Through Godolphin's influence Monsey was introduced to Sir Robert Walpole, Lord Chesterfield, and other members of the whig party, whose principles he warmly espoused. Among them he became so popular as to be considered the chief medical adviser of the politicians of that school. Always eccentric and rough in his manners, he treated his noble patrons with ostentatious familiarity. Walpole once asked how it was that no one but Monsey ever contradicted him. He also acquired connections of a literary kind with such people as Mrs. Elizabeth Montagu [q. v.] and Garrick. For many years he and the Earl of Bath were accounted rivals in a prolonged flirtation with Mrs. Montagu. Monsey's friendship with Garrick was broken off by an unfortunate quarrel, and he was never in favour with Dr. Johnson, who disapproved of his loose style of conversation. A specimen of his rhymed letters ot Mrs. Montagu, in the manner of Swift, has been preserved, and shows him to have been a lively correspondent (J. CORDY JEAFFERSON, A Book about Doctors; cf. DORAN, Lady of the last Century, pp. 70, 73, 132, 370).
In religion Monsey was a freethinker. Late in life his peculiarities became accentuated, till his coarse ribaldry and bearish demeanour made him the subject of innumerable anecdotes. It is reported that he was wont to receive with savage delight, in his old age, the expectants who were waiting for the reversion of his appointment at Chelsea Hospital, and came to inspect the place. The terrible old man used to prophesy to each that he would die before him, and in most cases his prediction proved true. He quarrelled with his colleagues, and lived the life of a lettered but morose hermit in Chelsea College. He had given directions that his body was to be dissected after death and the remnants thrown away. On 12 May 1787, when seriously ill, and thinking himself about to die, he wrote to W. C. Cruikshank, the anatomist, begging him to dissect his body after death, as he feared his own surgeon, Mr. Forster, who was then at Norwich and had undertaken the duty, might return too late. He died at Chelsea College 26 Dec. 1788. The post-mortem examination was, it is said, actually made by Mr. Forster before the students of Guy's Hospital.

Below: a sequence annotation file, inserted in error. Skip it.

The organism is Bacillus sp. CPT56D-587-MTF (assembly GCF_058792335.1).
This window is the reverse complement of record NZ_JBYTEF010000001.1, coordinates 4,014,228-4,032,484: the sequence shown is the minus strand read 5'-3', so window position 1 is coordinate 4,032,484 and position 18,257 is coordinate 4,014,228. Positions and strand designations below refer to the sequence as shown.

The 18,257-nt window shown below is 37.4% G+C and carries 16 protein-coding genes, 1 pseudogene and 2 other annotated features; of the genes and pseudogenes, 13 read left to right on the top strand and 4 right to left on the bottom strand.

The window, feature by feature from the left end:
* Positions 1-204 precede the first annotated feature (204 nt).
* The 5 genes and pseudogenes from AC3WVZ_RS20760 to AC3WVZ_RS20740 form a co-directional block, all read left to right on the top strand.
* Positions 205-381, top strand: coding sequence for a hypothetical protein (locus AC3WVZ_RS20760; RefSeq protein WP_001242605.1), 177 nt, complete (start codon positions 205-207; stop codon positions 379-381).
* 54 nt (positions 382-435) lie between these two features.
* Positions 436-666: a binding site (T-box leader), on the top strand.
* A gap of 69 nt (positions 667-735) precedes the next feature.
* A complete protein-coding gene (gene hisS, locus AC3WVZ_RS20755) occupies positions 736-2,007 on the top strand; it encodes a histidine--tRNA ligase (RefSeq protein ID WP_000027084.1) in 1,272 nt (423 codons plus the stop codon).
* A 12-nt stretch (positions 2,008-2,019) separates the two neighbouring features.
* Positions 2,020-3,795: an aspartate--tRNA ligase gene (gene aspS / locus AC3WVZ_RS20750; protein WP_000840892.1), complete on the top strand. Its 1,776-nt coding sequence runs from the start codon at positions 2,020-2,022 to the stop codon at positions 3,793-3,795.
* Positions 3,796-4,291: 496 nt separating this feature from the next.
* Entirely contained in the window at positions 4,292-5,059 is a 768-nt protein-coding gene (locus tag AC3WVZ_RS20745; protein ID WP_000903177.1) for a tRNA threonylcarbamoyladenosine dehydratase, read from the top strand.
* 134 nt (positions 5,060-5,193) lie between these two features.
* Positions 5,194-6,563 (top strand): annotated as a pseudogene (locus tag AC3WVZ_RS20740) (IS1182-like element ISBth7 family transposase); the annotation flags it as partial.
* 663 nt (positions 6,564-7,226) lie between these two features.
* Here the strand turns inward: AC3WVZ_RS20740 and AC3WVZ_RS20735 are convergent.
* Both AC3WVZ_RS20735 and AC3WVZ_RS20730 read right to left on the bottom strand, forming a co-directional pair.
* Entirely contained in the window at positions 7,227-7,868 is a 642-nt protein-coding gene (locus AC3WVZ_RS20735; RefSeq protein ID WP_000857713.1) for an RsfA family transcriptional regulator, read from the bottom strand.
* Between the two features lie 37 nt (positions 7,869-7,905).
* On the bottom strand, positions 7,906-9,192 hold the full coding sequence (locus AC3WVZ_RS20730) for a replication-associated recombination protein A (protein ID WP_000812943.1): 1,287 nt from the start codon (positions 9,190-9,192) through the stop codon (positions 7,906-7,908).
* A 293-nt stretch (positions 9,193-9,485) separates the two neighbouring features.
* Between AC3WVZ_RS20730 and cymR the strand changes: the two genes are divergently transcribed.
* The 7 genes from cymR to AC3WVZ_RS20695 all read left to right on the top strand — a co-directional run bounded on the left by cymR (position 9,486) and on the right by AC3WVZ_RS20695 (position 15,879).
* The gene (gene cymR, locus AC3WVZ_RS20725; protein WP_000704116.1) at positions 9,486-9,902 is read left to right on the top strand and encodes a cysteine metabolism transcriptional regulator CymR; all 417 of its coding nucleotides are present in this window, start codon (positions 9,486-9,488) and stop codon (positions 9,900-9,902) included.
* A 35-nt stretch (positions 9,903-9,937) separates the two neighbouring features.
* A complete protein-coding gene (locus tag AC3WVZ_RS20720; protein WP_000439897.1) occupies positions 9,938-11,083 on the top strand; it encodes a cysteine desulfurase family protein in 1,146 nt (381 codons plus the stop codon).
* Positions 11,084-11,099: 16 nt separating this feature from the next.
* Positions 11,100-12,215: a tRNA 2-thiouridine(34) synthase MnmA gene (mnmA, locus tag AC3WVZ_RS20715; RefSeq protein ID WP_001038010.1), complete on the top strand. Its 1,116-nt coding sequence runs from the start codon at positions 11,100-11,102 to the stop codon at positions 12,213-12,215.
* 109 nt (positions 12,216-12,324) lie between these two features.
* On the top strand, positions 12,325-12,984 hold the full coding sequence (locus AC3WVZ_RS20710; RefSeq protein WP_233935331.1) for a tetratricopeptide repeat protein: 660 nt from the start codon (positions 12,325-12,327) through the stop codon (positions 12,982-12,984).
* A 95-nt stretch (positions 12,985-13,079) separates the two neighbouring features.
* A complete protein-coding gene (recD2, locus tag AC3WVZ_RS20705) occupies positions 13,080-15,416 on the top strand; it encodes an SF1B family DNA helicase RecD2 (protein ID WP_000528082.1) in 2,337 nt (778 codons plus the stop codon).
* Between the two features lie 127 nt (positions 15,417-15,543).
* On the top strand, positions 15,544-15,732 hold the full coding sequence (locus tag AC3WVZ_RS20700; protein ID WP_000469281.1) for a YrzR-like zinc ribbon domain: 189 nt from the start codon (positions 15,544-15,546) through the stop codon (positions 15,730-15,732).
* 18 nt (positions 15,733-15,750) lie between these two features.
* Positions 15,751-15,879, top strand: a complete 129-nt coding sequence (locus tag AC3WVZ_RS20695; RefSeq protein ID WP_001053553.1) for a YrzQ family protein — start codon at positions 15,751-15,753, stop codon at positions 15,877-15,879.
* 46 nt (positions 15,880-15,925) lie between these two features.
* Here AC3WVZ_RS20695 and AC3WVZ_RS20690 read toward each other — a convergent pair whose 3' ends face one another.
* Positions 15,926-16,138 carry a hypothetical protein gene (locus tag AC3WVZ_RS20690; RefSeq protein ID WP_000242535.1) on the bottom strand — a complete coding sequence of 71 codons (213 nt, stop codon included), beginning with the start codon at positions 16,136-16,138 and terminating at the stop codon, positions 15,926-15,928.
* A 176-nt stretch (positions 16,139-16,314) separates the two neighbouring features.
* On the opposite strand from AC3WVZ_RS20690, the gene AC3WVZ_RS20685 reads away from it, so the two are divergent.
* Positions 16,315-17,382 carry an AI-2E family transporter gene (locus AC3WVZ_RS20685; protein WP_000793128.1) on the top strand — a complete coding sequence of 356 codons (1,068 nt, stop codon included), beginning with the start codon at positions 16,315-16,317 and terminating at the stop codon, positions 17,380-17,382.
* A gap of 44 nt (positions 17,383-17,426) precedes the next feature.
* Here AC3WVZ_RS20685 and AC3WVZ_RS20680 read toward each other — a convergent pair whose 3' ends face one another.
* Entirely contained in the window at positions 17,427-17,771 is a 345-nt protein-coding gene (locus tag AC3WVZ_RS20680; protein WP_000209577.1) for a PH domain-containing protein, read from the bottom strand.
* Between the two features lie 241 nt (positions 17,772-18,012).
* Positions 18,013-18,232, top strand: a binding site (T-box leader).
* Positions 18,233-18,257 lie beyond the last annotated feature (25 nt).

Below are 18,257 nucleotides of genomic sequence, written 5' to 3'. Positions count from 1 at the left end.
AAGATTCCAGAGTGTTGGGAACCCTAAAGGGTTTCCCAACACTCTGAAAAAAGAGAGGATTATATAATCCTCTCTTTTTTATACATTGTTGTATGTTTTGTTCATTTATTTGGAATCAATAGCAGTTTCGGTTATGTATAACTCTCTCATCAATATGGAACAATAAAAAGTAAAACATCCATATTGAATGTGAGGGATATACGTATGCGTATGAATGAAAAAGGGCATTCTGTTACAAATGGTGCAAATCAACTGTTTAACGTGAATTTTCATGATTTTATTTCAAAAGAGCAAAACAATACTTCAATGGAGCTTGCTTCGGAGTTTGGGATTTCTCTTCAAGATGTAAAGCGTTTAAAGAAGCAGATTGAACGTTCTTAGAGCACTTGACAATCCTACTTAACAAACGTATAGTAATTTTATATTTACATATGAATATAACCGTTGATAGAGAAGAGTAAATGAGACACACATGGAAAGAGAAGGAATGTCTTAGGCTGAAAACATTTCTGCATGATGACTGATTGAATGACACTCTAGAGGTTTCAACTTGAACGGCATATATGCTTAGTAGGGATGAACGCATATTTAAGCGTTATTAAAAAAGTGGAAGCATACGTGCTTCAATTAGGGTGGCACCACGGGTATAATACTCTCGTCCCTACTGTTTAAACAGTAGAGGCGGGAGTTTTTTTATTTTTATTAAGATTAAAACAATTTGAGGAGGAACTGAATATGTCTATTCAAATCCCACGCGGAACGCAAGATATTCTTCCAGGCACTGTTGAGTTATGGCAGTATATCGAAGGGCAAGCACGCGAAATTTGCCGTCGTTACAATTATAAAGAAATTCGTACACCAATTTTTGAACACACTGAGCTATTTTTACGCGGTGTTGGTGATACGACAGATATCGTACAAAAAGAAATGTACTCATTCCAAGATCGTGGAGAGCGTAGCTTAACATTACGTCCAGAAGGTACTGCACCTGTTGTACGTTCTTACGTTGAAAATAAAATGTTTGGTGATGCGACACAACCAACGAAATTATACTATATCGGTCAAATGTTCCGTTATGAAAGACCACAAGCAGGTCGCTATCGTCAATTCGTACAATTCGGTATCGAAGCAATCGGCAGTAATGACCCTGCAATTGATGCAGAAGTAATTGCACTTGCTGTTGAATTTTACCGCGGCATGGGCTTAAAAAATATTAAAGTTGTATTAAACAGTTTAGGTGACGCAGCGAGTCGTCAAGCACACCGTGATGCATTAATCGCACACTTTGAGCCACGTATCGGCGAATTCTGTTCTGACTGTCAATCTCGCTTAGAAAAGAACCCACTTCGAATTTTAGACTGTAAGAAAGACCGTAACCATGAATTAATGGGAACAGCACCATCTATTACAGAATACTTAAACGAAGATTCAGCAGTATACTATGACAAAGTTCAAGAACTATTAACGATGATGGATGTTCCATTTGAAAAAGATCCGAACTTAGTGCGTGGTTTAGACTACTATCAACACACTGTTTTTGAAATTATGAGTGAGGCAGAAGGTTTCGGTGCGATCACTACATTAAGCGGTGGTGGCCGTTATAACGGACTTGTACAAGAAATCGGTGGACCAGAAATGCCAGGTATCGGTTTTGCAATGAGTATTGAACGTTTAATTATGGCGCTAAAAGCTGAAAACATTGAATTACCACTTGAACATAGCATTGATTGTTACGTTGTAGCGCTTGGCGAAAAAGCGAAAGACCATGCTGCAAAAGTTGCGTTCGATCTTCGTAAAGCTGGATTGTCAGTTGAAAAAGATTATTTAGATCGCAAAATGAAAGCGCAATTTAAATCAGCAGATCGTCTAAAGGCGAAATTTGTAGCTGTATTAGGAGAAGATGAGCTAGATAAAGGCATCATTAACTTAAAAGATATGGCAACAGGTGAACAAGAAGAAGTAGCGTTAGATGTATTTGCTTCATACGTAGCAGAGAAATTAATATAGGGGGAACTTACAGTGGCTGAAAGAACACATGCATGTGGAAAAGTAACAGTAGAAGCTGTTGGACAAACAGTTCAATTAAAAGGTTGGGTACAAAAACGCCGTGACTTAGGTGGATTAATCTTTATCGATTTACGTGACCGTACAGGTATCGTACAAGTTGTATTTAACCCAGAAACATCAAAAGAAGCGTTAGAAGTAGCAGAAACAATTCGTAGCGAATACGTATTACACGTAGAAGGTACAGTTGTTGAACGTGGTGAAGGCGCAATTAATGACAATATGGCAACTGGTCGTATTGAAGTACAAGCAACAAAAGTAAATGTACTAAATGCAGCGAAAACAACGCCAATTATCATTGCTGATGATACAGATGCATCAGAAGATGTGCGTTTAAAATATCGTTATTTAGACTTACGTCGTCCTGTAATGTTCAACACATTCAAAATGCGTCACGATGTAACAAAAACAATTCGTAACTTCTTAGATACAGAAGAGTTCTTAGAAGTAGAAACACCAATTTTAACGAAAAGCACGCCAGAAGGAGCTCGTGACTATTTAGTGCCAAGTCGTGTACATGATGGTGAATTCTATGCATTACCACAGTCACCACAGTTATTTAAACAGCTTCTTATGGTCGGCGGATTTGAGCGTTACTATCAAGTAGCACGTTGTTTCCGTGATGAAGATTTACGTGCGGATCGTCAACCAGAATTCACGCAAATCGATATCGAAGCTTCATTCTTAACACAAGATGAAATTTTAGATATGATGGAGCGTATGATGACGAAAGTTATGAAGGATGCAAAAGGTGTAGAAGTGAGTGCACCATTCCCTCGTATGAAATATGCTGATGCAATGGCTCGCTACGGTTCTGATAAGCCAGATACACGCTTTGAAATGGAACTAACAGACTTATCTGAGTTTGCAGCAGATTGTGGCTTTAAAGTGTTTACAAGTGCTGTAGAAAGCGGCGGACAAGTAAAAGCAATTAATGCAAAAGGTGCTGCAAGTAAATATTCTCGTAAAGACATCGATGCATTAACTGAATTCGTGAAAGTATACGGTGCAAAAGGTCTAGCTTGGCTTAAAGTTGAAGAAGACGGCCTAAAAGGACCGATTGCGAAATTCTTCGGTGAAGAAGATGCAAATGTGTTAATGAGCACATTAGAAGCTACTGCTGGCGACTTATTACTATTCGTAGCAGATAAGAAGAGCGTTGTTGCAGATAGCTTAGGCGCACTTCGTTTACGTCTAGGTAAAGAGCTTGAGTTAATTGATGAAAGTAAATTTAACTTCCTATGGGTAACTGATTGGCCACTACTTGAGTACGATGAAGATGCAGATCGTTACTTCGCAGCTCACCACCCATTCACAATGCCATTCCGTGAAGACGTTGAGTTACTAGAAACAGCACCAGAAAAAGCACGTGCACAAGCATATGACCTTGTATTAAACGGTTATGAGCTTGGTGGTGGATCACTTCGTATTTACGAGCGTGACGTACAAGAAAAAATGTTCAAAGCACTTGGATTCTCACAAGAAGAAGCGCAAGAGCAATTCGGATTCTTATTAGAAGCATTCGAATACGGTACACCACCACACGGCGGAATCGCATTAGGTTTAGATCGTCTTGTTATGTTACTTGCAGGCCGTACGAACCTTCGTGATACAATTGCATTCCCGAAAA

Monsey was buried at Chelsea; but in 1868 a tablet was erected to his memory by his descendants, John Collyer and John Monsey Collyer, in the church of Whitwell, now Hackford, Norfolk, a small manor which he had inherited from his father, whom he commemorated in a similar manner.
He left an only daughter, who married William Alexander, elder brother of the first Earl of Caledon, and was grandmother of Robert Monsey Rolfe, the first lord Cranworth, lord chancellor.
The College of Physicians possesses a fine portrait in oils of Monsey, painted by Mary Black in 1764. A singular drawing of him in extreme old age, by Forster, was engraved by Bromley. A caricature portrait in colours, entitled 'Ornaments of Chelsea Hospital,' was published 19 Jan. 1789, without any artist's name, but with some irreverent verses by Peter Pindar, which have been wrongly attributed to Monsey himself. Some manuscript letters and verses by Monsey are in the library of the Royal College of Surgeons of England.
[Sketch of the Life and Character of the late Dr. Monsey, London, 1789,
8vo (anon.); J. Cordy Jeafferson's Book about Doctors, partly from original
documents; Munk's Coll. of Phys. 1878, ii. 84; information kindly supplied
by J. B. Bailey, esq.]
J. F. P.
source: The Dictionary of National Biography, ed. by Sir Leslie Stephen and Sir Sidney Lee, 1967 ed., (Oxford: Oxford University Press, 1917-), Vol. XIII, pp. 640-641.
see also: p. 688 of Vol XIII, "...William Pulteney, Earl of Bath, who, like another frequent guest, Dr. Messenger Monsey [q.v.] was currently reported to have fallen madly in love with [Elizabeth Montagu], declared that he did not believe a more perfect human being was ever created; and when Reynolds repeated the remark to Burke ..."